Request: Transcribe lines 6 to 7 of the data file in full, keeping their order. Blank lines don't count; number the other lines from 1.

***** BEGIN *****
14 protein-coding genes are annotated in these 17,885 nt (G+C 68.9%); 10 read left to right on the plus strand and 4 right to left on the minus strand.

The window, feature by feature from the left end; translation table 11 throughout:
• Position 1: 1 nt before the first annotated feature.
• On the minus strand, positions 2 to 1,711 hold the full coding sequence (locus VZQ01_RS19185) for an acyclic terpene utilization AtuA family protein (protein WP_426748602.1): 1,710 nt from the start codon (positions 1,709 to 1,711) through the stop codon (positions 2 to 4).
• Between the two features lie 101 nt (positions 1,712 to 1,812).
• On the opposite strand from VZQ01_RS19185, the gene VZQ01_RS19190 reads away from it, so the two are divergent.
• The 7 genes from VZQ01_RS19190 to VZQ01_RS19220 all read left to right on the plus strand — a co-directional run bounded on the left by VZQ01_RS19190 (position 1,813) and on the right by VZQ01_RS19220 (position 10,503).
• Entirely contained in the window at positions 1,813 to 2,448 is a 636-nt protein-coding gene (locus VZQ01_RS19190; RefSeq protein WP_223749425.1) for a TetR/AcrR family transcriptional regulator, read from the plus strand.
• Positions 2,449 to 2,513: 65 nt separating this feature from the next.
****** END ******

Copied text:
• On the opposite strand from VZQ01_RS19185, the gene VZQ01_RS19190 reads away from it, so the two are divergent.
• The 7 genes from VZQ01_RS19190 to VZQ01_RS19220 all read left to right on the plus strand — a co-directional run bounded on the left by VZQ01_RS19190 (position 1,813) and on the right by VZQ01_RS19220 (position 10,503).